A unique hotel built into a cliff-face on the volcanic island of Santorini
This 20-room hotel is carved into the cliff-face 300m above Santorini's volcanic caldera. The understated design allows this extraordinary landscape to take centre stage. The hotel provides a contemporary interpretation of vernacular architecture: economy of space, radical simplicity, and organic forms. Like Santorini's yposkafa - cave-like dwellings with rounded walls and domed roofs excavated from the rock-face - no furniture is free-standing. Custom-built storage and vanity units are moulded into alcoves. All-white interiors with brushed concrete floors reiterate the trademark whitewashed houses of the Cyclades. The infinity pool's jagged outline echoes the zigzag paths that criss-cross Santorini's sheer terrain.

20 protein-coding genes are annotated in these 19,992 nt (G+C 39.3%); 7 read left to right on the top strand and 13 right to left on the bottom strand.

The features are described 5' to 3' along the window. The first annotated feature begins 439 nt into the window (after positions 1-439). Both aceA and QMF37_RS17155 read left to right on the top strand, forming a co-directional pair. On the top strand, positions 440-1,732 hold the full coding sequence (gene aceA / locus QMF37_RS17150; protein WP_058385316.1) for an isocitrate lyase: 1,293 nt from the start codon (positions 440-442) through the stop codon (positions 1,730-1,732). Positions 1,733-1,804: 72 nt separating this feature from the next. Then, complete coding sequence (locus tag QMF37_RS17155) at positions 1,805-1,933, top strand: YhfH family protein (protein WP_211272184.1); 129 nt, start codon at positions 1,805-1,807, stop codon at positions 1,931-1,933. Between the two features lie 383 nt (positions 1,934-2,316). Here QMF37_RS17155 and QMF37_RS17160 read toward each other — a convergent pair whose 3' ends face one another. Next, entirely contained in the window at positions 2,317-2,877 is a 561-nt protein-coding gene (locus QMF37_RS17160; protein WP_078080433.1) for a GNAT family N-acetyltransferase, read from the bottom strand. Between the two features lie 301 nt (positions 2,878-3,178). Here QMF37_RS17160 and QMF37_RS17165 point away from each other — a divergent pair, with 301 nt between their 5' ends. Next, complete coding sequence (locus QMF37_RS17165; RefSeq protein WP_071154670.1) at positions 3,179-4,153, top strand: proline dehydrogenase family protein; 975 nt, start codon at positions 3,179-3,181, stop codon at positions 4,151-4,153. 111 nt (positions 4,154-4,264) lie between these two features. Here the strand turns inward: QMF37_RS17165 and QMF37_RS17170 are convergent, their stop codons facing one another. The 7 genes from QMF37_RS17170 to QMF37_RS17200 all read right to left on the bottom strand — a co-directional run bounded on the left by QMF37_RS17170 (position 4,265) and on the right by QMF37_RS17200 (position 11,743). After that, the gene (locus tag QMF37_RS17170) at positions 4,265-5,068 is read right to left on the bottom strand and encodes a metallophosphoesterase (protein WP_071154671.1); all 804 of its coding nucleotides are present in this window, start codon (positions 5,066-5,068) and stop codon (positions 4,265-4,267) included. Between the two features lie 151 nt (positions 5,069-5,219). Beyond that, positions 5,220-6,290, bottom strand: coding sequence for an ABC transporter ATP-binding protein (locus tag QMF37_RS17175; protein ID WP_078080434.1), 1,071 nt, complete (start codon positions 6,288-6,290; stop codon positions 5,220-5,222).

Santorini's hotel rooms are invariably front-loaded to face the view, leaving residents exposed to passers-by. To ensure privacy, fragments of volcanic rock are positioned in the windows of four rooms, interspersed with apertures that provide glimpses to the sea. The feature echoes a local architectural technique, more commonly used for retaining walls, in which minimal amounts of mortar are used, leaving gaps between the stonework. By exposing the stones and exaggerating the spaces between them, this light-filtering screen allows privacy and ventilation and casts
dappled shadows as the sun goes down.